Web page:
How do you tell if re-entry will destroy your ship?

Kerbal Space Program 1.0 is finally out. The big change is re-entry disintegration. It’s a problem for me.

My first few flights escaped atmosphere without a heat shield and reentered just fine.

But orbital flights destroyed my ship on re-entry.

What is the rule of thumb regarding heat shields?

Bonus points I used the 2.5m wide Hitchhiker storage container to take up some brave tourists and it survived with a 1.5m heatshield. Can I get away with the smaller heat shield all the time?

Answer

Ok, after further testing it looks like I have an answer which I’m confident enough to share with the community:

There is no one thing that will guarantee that a ship will survive (except going slow or not re-entering, which aren’t really options), but there are a combination of steps you can take to minimise the chances of destructive overheating.

Having a heat shield is NOT a cure-all. It won’t help you unless it’s pointing in the right direction, of if you’re going too fast or too steep or too heavy. But the right combination of procedures can save your Kerbal’s life.

It’s worth noting that most simple up/down sub orbital flights don’t need heat shielding because the speeds generated aren’t high enough.

Surviving Orbital Re-Entry 101

This is the combination that will help your ship survive orbital re-entry on Kerbin(It will probably also work on Eve, Duna, Laythe and Jool):

1. Have a heat shield

The heat shield is designed to save ships from re-entry from orbit. Engines also work pretty well for heat shields, but don’t rely on them.

You can sometimes get away with a 1.25m heat shield on a 2.5m craft, but avoid this unless you like explosions.

2. Point your heat shield at the heat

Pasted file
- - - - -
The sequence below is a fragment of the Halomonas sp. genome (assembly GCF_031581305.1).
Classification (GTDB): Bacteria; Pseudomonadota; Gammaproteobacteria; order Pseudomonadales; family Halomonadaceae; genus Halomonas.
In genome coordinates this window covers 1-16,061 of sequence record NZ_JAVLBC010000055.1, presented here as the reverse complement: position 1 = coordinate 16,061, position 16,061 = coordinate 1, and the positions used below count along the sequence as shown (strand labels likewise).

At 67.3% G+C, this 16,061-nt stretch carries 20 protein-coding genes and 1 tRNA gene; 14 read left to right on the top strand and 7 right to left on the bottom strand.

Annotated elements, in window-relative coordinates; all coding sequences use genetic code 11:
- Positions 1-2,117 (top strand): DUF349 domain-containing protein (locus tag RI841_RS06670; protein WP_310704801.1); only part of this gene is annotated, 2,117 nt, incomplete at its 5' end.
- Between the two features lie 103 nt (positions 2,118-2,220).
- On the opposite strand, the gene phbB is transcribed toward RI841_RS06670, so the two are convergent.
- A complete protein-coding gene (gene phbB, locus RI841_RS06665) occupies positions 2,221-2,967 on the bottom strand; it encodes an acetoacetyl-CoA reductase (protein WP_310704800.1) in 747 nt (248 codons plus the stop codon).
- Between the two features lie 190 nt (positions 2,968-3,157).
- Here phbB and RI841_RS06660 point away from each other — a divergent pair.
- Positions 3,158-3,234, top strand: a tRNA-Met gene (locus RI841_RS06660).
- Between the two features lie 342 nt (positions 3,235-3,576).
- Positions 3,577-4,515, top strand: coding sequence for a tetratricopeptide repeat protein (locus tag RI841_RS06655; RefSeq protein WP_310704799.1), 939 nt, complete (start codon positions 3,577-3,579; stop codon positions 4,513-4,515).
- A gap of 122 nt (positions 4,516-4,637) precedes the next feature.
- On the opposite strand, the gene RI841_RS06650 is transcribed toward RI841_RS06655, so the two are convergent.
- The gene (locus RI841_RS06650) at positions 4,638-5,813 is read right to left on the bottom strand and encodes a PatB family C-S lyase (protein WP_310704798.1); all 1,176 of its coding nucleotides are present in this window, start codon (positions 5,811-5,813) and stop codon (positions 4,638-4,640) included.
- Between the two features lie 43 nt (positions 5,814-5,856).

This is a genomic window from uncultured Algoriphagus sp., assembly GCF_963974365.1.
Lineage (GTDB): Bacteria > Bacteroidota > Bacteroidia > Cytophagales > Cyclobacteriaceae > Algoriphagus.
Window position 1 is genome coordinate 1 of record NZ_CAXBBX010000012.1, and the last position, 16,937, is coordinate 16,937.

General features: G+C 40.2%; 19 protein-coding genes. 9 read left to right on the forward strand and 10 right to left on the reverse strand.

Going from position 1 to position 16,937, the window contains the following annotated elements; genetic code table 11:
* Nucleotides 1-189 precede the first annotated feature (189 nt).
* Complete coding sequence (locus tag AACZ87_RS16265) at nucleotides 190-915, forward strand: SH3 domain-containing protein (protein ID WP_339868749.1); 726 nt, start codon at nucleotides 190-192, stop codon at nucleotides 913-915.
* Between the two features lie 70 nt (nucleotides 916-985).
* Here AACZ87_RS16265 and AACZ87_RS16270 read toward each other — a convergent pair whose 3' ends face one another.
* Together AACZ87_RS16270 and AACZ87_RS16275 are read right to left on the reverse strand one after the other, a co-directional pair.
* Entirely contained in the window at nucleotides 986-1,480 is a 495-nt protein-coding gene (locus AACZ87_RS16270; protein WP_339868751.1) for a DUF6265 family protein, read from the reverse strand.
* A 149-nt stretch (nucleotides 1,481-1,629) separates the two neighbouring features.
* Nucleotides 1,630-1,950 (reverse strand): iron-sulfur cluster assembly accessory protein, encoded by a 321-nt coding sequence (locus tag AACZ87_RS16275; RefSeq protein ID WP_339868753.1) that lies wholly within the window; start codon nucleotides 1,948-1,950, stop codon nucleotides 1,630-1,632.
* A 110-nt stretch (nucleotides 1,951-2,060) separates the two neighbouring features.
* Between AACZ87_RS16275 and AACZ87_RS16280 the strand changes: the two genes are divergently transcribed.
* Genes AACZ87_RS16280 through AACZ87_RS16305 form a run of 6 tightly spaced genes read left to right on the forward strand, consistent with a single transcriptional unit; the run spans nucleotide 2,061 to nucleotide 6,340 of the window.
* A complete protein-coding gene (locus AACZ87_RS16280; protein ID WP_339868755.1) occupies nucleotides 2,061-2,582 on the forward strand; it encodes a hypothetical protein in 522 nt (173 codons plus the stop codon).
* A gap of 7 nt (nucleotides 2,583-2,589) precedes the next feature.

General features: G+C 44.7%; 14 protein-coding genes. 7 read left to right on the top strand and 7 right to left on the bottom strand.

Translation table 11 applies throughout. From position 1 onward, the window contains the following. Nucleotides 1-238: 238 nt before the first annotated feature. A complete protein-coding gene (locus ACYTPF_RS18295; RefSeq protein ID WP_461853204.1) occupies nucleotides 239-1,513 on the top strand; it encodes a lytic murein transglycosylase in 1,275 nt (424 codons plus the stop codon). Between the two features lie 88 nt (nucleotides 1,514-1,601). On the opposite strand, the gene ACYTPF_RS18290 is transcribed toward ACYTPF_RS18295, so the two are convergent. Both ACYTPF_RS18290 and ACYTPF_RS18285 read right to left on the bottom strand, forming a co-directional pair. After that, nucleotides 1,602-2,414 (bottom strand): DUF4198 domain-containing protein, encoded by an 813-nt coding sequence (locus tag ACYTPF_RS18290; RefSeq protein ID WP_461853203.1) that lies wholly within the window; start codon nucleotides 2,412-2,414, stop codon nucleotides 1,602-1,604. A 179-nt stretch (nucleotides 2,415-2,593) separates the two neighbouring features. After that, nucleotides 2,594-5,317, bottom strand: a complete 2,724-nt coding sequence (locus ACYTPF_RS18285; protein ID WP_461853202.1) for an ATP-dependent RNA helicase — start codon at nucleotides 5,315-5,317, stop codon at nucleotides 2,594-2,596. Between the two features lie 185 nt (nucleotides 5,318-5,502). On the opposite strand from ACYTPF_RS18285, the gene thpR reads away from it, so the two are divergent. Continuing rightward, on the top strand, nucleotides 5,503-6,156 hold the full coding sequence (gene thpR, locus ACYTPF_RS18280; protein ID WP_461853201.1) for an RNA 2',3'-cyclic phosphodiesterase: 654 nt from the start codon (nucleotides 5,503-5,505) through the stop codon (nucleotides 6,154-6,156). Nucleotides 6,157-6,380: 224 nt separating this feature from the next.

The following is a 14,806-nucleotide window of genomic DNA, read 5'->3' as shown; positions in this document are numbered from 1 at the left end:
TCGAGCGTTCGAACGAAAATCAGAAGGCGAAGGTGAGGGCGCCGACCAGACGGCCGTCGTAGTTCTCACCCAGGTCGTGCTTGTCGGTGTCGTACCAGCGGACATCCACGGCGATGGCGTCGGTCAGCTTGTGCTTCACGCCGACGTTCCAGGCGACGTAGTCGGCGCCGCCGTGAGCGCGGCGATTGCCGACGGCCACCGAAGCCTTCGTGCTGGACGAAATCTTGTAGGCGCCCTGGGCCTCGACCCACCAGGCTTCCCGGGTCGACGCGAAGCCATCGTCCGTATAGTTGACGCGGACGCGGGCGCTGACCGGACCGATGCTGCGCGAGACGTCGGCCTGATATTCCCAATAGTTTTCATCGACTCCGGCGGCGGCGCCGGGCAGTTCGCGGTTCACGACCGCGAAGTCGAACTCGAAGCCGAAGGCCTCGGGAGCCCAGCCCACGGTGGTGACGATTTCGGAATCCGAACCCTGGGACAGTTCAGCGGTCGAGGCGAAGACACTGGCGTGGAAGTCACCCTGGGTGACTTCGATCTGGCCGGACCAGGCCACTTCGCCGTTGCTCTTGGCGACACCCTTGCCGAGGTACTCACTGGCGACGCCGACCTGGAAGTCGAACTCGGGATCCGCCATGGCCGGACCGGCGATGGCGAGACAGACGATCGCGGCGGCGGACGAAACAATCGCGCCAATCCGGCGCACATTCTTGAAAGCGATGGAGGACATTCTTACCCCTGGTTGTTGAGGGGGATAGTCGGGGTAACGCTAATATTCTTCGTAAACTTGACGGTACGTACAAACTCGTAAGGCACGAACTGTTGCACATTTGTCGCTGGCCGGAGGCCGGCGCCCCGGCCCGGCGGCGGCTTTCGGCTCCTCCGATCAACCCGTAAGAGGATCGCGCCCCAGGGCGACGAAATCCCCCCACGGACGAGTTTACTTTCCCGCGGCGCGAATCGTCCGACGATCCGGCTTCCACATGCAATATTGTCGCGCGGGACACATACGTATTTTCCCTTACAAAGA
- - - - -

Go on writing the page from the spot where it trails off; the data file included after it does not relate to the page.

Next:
If your heat shield isn’t pointed towards the heat, it won’t work. If you have a heat shield on the bottom of your ship (Like a command pod Mk1) and a level 1(or higher) Pilot, use SAS and point Retrograde. If the heat shield is on the top of your ship, point Prograde.

3. Don’t enter too steep

When it comes time to re-enter, it’s easiest to drop your Periapsis to 0m. Then you know where you’re going to hit (factoring planetary rotation) and you can target the VAB for maximum recovery dollars.

But that is a terrible, dangerous way to re-enter. What you want to do it drop your periapsis to around 30,000m (on Kerbin) so you can ease down your speed, rather than trying to lose all your speed at once.

You also want to drop your apoapsis as much as possible too. That will reduce the amount of speed you need to lose at periapsis. You definitely don’t want to re-enter hyperbolically!

4. Use parachutes

This one is so obvious. On Kerbin, chutes can open around 22,000m. The drag from partially open chutes can slow you down enough that heating effects dissipate in seconds. However, it’s super annoying to have your chutes slowing you down all the way to the ground and removes some of the “realism” to open your chutes at Mach 3.

EDIT: As of KSP 1.0.1, parachutes can be destroyed if you open them going more than 1000m/s. So don’t go doing this at 3000m/s and expecting to survive.

5. Keep everything stowed

I used to like to make a nice symetrical ship with mystery goo containers, batteries, solar panels and monoprop tanks on the outside of my ship. You can’t do that anymore – store them in the new “Service bay” parts. I’ve found that you can position 4 solar panels inside the service bay nicely so they open out without clipping into things.

Even OX-STAT, the single solar panel is destroyed on re-entry if you come in too fast.

Attribution
Source : Link , Question Author : Coomie , Answer Author : Community

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